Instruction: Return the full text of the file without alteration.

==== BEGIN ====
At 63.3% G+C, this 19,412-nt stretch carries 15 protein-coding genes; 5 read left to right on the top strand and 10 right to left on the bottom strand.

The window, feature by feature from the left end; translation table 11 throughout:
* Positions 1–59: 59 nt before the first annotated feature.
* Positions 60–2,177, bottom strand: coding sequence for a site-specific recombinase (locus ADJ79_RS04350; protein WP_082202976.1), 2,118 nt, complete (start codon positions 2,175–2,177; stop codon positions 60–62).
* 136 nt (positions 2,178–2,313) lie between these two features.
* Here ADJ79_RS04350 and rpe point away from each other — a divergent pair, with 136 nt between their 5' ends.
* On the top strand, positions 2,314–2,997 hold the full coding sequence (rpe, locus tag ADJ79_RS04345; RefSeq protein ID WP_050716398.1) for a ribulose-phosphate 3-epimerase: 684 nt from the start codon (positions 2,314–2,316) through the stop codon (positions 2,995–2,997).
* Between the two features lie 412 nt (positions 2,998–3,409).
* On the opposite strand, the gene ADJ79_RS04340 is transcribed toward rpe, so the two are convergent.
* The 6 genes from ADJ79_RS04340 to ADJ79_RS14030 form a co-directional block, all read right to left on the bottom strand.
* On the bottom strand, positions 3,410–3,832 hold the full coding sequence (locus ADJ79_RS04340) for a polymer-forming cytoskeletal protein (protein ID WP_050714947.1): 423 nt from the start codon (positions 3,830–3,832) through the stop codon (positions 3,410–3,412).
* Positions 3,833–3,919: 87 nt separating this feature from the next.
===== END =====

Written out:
At 63.3% G+C, this 19,412-nt stretch carries 15 protein-coding genes; 5 read left to right on the top strand and 10 right to left on the bottom strand.

The window, feature by feature from the left end; translation table 11 throughout:
* Positions 1–59: 59 nt before the first annotated feature.
* Positions 60–2,177, bottom strand: coding sequence for a site-specific recombinase (locus ADJ79_RS04350; protein WP_082202976.1), 2,118 nt, complete (start codon positions 2,175–2,177; stop codon positions 60–62).
* 136 nt (positions 2,178–2,313) lie between these two features.
* Here ADJ79_RS04350 and rpe point away from each other — a divergent pair, with 136 nt between their 5' ends.
* On the top strand, positions 2,314–2,997 hold the full coding sequence (rpe, locus tag ADJ79_RS04345; RefSeq protein ID WP_050716398.1) for a ribulose-phosphate 3-epimerase: 684 nt from the start codon (positions 2,314–2,316) through the stop codon (positions 2,995–2,997).
* Between the two features lie 412 nt (positions 2,998–3,409).
* On the opposite strand, the gene ADJ79_RS04340 is transcribed toward rpe, so the two are convergent.
* The 6 genes from ADJ79_RS04340 to ADJ79_RS14030 form a co-directional block, all read right to left on the bottom strand.
* On the bottom strand, positions 3,410–3,832 hold the full coding sequence (locus ADJ79_RS04340) for a polymer-forming cytoskeletal protein (protein ID WP_050714947.1): 423 nt from the start codon (positions 3,830–3,832) through the stop codon (positions 3,410–3,412).
* Positions 3,833–3,919: 87 nt separating this feature from the next.